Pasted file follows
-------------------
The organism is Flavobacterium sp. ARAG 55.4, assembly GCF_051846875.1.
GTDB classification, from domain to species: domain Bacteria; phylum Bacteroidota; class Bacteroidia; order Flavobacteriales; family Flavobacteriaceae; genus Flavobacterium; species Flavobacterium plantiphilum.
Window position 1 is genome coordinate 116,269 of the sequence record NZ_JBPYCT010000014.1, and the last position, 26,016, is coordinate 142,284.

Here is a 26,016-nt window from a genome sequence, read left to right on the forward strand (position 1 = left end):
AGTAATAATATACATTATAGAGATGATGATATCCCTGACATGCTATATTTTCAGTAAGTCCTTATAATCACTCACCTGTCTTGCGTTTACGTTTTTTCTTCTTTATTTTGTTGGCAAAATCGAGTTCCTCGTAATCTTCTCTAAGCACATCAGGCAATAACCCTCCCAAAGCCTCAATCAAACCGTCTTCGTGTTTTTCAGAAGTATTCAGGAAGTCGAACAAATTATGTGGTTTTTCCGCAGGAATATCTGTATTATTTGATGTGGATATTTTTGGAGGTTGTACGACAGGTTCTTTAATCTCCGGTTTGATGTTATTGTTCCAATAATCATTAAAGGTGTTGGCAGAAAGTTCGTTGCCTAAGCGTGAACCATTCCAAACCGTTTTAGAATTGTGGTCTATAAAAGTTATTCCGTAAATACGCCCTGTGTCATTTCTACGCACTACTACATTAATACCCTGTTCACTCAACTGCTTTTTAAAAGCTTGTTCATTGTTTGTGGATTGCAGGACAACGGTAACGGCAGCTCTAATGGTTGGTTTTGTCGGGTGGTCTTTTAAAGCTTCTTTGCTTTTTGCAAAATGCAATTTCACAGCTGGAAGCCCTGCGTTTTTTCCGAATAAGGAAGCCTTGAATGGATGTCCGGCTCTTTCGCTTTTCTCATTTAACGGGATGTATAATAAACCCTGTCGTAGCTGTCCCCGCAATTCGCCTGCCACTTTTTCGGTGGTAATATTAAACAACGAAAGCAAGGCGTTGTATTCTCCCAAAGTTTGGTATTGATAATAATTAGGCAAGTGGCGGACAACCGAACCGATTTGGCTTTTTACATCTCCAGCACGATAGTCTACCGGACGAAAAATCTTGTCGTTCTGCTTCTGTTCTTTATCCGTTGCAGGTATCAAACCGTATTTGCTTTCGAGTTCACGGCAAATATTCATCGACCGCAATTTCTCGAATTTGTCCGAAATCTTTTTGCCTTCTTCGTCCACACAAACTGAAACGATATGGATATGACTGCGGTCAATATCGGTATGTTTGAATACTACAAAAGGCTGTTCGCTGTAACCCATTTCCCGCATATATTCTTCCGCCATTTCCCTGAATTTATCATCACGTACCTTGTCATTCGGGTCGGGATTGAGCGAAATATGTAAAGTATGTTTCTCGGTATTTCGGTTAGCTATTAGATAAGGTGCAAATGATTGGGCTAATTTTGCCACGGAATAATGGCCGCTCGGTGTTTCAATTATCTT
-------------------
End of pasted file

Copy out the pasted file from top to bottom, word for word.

The organism is Flavobacterium sp. ARAG 55.4, assembly GCF_051846875.1.
GTDB classification, from domain to species: domain Bacteria; phylum Bacteroidota; class Bacteroidia; order Flavobacteriales; family Flavobacteriaceae; genus Flavobacterium; species Flavobacterium plantiphilum.
Window position 1 is genome coordinate 116,269 of the sequence record NZ_JBPYCT010000014.1, and the last position, 26,016, is coordinate 142,284.

Here is a 26,016-nt window from a genome sequence, read left to right on the forward strand (position 1 = left end):
AGTAATAATATACATTATAGAGATGATGATATCCCTGACATGCTATATTTTCAGTAAGTCCTTATAATCACTCACCTGTCTTGCGTTTACGTTTTTTCTTCTTTATTTTGTTGGCAAAATCGAGTTCCTCGTAATCTTCTCTAAGCACATCAGGCAATAACCCTCCCAAAGCCTCAATCAAACCGTCTTCGTGTTTTTCAGAAGTATTCAGGAAGTCGAACAAATTATGTGGTTTTTCCGCAGGAATATCTGTATTATTTGATGTGGATATTTTTGGAGGTTGTACGACAGGTTCTTTAATCTCCGGTTTGATGTTATTGTTCCAATAATCATTAAAGGTGTTGGCAGAAAGTTCGTTGCCTAAGCGTGAACCATTCCAAACCGTTTTAGAATTGTGGTCTATAAAAGTTATTCCGTAAATACGCCCTGTGTCATTTCTACGCACTACTACATTAATACCCTGTTCACTCAACTGCTTTTTAAAAGCTTGTTCATTGTTTGTGGATTGCAGGACAACGGTAACGGCAGCTCTAATGGTTGGTTTTGTCGGGTGGTCTTTTAAAGCTTCTTTGCTTTTTGCAAAATGCAATTTCACAGCTGGAAGCCCTGCGTTTTTTCCGAATAAGGAAGCCTTGAATGGATGTCCGGCTCTTTCGCTTTTCTCATTTAACGGGATGTATAATAAACCCTGTCGTAGCTGTCCCCGCAATTCGCCTGCCACTTTTTCGGTGGTAATATTAAACAACGAAAGCAAGGCGTTGTATTCTCCCAAAGTTTGGTATTGATAATAATTAGGCAAGTGGCGGACAACCGAACCGATTTGGCTTTTTACATCTCCAGCACGATAGTCTACCGGACGAAAAATCTTGTCGTTCTGCTTCTGTTCTTTATCCGTTGCAGGTATCAAACCGTATTTGCTTTCGAGTTCACGGCAAATATTCATCGACCGCAATTTCTCGAATTTGTCCGAAATCTTTTTGCCTTCTTCGTCCACACAAACTGAAACGATATGGATATGACTGCGGTCAATATCGGTATGTTTGAATACTACAAAAGGCTGTTCGCTGTAACCCATTTCCCGCATATATTCTTCCGCCATTTCCCTGAATTTATCATCACGTACCTTGTCATTCGGGTCGGGATTGAGCGAAATATGTAAAGTATGTTTCTCGGTATTTCGGTTAGCTATTAGATAAGGTGCAAATGATTGGGCTAATTTTGCCACGGAATAATGGCCGCTCGGTGTTTCAATTATCTT